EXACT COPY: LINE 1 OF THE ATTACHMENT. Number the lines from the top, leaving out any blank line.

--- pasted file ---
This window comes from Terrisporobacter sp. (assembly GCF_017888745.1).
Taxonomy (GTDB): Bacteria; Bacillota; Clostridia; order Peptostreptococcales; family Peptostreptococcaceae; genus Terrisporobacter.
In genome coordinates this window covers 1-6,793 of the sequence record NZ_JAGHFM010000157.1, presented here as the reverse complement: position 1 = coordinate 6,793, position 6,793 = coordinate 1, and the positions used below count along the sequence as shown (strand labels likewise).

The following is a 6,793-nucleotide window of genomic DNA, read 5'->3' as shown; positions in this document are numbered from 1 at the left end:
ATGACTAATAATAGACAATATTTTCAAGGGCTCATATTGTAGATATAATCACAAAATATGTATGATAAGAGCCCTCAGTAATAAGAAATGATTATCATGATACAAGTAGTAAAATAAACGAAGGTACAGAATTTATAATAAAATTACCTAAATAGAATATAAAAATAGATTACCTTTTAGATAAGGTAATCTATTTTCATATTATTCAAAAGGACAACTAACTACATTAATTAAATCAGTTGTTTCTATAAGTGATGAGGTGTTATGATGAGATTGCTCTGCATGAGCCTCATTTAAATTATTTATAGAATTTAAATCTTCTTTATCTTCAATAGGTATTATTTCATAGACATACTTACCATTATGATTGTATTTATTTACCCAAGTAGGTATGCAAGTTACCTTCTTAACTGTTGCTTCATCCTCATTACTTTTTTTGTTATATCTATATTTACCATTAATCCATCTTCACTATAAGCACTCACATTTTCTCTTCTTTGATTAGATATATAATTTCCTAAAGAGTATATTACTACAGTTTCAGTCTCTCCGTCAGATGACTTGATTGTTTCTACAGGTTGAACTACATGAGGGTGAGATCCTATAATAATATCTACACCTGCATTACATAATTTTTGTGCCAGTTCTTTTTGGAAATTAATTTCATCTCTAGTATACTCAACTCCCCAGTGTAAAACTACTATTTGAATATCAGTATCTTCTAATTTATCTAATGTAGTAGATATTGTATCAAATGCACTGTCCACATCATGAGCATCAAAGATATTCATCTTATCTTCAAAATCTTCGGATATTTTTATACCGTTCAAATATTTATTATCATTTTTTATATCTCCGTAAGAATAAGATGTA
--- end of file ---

This window comes from Terrisporobacter sp. (assembly GCF_017888745.1).